HorizonsJan 20, 2023

updated Nov 20, 2023

Taking Action

Empowered changemakers making a difference

Contributing boldly and creatively to the common good is central to the MHS experience. A 10th grade Horizons initiative reinforces the notion that contributions need not wait.

Emerald Power

Now in its second year, the “Empowered Changemaker” project asks students to choose a cause or issue important to them and devise a meaningful action in response. This culminating sophomore Horizons experience provides students opportunities to dive into issues they care about and feel empowered to act on what they learn.

“This is the peak of 10th grade Horizons, where students demonstrate and develop an action project focused on their interests,” explains Director of Horizons Emerald Power (see page 22 for more about Emerald). “There is structure in how they identify and research an issue, then develop their proposed actions, but there are also lots of possibilities for how they pursue their project.”

The project is also a stepping-stone to the 11th grade experience, when students go off campus to volunteer or intern in the broader Berkshires community. Their work beginsin January, after spending the first semester learning about the history of the Berkshires and preparing to host the fall Harvest Luncheon. Students can work alone or in groups, and projects fit one of four themes:

  • Social entrepreneurship — creating a solution to a local or global issue;
  • Social activism and advocacy — working with others to bring about a social change at MHS or beyond;
  • Service work — providing service at MHS or an outside organization;
  • Personal development for future impact — developing a skill or learning something new that can benefit a group or organization in the future.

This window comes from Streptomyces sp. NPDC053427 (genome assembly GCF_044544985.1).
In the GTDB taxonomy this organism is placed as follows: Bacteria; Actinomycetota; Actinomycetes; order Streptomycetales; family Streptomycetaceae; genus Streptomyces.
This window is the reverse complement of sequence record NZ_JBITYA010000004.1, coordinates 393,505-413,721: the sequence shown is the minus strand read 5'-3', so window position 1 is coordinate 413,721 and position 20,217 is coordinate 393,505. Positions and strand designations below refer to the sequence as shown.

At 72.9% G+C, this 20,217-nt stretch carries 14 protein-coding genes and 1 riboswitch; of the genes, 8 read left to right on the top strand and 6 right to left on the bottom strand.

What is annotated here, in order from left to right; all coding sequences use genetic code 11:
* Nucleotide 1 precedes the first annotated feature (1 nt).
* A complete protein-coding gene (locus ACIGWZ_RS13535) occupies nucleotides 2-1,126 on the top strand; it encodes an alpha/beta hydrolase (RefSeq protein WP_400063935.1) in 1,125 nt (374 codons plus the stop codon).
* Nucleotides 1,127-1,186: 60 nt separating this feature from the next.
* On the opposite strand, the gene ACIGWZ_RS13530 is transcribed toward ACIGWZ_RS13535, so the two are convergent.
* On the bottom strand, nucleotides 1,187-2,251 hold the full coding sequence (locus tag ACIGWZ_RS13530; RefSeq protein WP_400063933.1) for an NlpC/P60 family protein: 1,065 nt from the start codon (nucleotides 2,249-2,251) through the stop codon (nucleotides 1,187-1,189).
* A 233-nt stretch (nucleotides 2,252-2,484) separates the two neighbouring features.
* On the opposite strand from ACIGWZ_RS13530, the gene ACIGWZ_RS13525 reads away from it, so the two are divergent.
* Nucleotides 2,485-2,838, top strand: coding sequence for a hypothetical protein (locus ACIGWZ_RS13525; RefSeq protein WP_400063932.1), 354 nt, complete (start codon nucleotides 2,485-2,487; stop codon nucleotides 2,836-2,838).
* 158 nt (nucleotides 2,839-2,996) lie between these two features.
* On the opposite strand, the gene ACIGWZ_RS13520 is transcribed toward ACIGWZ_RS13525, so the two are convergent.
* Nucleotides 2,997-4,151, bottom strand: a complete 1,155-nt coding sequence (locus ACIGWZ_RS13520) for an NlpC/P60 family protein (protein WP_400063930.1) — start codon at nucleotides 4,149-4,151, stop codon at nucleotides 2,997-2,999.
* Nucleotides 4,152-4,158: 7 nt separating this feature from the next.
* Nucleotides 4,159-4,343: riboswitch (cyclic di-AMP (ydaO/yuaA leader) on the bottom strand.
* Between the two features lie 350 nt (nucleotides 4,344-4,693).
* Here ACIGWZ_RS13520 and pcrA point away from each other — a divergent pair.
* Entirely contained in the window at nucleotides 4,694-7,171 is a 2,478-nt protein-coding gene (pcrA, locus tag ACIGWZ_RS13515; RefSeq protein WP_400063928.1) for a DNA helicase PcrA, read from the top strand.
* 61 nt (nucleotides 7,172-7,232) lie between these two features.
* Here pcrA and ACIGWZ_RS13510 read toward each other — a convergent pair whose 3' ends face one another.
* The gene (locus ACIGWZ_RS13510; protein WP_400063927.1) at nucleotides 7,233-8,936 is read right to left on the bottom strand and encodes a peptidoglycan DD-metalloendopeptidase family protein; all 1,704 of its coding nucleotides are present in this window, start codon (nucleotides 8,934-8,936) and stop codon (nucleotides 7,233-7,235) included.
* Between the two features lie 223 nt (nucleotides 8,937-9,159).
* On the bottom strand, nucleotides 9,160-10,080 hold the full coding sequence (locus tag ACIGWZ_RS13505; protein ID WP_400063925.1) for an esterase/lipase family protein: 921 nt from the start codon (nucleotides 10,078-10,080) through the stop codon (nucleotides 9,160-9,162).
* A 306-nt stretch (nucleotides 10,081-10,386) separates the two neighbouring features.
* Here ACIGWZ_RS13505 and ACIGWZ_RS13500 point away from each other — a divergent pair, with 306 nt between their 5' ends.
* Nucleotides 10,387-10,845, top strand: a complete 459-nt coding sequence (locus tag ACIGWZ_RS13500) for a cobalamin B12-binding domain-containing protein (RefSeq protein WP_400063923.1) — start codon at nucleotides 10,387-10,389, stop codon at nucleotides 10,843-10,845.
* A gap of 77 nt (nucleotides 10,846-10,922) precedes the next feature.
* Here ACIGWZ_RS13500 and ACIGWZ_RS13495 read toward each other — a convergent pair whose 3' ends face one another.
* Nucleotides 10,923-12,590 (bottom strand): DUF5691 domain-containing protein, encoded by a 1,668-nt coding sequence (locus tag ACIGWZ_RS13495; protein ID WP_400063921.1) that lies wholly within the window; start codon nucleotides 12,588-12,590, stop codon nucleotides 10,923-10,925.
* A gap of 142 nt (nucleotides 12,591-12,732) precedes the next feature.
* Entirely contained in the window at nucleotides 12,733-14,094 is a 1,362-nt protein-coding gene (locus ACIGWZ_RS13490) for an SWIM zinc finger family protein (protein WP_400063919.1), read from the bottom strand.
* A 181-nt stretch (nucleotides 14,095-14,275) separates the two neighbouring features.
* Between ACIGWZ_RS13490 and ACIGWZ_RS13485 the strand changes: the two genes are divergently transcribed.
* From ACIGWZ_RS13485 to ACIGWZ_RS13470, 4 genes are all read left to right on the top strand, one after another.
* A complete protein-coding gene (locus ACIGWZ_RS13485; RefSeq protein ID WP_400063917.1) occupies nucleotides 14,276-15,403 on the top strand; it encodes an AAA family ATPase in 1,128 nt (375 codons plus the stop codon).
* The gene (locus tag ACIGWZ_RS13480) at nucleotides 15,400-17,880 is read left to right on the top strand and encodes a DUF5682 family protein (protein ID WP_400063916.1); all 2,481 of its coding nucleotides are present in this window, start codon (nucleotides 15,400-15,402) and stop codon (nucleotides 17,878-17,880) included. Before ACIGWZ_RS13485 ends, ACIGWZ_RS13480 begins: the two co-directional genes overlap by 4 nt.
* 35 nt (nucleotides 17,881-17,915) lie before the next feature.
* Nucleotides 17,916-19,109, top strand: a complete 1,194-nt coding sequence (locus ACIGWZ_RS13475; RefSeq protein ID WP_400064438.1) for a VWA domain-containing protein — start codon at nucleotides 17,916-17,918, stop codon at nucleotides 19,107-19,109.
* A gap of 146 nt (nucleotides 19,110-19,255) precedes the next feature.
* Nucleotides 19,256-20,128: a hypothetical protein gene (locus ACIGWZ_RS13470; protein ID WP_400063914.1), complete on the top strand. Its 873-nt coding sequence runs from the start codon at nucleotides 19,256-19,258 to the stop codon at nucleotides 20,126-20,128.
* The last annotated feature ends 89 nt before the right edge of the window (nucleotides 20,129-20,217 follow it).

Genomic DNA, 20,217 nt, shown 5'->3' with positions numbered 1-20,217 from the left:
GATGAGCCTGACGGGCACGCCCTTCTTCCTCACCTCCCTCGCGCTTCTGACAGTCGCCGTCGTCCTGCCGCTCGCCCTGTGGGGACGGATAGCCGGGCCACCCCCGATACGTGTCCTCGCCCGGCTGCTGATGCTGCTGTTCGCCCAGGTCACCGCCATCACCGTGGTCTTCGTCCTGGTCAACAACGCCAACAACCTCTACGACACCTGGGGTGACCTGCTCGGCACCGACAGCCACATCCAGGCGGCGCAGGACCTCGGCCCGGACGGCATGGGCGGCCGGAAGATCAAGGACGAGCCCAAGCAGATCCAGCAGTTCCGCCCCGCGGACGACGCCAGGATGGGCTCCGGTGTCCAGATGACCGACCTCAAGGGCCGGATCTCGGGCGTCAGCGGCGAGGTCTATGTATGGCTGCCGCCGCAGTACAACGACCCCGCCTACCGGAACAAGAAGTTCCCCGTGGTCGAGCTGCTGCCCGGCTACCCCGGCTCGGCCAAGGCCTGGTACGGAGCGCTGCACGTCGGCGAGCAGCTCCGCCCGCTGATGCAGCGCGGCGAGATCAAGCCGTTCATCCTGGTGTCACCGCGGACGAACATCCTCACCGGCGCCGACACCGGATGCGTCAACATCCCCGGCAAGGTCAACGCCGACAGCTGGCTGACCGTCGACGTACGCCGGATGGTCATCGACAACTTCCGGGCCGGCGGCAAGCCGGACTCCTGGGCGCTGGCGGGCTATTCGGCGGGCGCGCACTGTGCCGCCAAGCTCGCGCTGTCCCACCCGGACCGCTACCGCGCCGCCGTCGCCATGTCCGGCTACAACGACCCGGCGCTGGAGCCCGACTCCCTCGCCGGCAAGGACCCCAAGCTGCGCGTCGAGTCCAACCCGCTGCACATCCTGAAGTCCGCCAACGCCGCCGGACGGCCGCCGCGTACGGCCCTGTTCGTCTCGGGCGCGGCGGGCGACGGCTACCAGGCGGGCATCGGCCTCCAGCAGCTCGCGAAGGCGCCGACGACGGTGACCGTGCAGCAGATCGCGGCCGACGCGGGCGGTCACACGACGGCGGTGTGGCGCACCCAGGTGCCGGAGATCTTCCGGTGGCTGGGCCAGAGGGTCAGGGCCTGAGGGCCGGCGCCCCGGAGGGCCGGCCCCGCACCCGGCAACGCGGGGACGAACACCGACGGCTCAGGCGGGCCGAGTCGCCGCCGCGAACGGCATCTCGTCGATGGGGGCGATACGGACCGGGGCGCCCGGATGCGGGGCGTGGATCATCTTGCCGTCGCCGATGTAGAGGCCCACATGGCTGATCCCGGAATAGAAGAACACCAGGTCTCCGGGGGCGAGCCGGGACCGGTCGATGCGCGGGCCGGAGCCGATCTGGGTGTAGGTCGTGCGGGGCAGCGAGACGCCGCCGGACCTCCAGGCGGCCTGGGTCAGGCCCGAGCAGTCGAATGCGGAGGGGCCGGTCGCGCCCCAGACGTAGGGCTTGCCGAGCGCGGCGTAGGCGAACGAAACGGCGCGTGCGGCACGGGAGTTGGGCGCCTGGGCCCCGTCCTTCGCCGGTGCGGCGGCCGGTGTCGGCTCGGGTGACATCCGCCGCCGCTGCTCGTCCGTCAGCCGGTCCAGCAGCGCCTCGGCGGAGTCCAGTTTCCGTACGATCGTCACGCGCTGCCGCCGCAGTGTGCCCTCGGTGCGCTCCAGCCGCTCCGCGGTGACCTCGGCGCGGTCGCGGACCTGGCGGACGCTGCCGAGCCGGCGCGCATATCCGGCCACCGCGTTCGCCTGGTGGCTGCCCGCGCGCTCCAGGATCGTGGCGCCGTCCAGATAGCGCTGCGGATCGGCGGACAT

Our students are thinking ahead, and this experience is very much an opening into what is to come for them.

Director of Horizons

“They use a design-thinking model to guide their ideation, clearly defining and planning their process, thinking big, then narrowing down, and putting a plan into action,” Ms. Power adds. “Part of the process is learning what is needed, not just assuming what is needed, but making sure an issue is a problem people are facing, then collaborating and connecting with people on the ground to work on a solution.”

The project culminates in sharing the results of their work, whether to classmates or to a wider audience in the community. And their projects last year ran the gamut. Iva Knezevic ’24 wanted to help her adopted Berkshires community. Passionate about science, she wanted to combine that interest with a local impact. When a classmate told her about Volunteers in Medicine (VIM), a nearby nonprofit that provides access to free healthcare for the uninsured or under-insured, Iva found her match.

With COVID-19 part of daily lives for more than two years, she fundraised for VIM and connected with VIM’s Director of Advancement to learn about healthcare needs in the community and how to help. She also reached out to MHS alums who work in the public health and social justice fields to ask them about the impact of COVID.

“I was interested in seeing how specifically the Berkshires had been dealing with the pandemic,” adds Iva, who this year is interning with a physical therapist. “It’s not directly connected to my work last year, but I knew I wanted to do something related to medicine, because I realized I enjoyed that. I liked the research and definitely learned more about different aspects of medicine and public health, and I could connect my interest in science with something impactful.”

Naomi Hopkins ’24 partnered with Kyla Gore ’24 to develop a guide to the 2022 Massachusetts gubernatorial election. Naomi then used that experience to shape her 11th grade internship at The Berkshire Eagle.

For their changemaker project, Naomi and Kyla dug into the campaign finances of each of the state’s gubernatorial candidates, researching who was donating to which campaign, examining causes those donors typically support, and, importantly, identifying how donations related to the candidates’ political stances.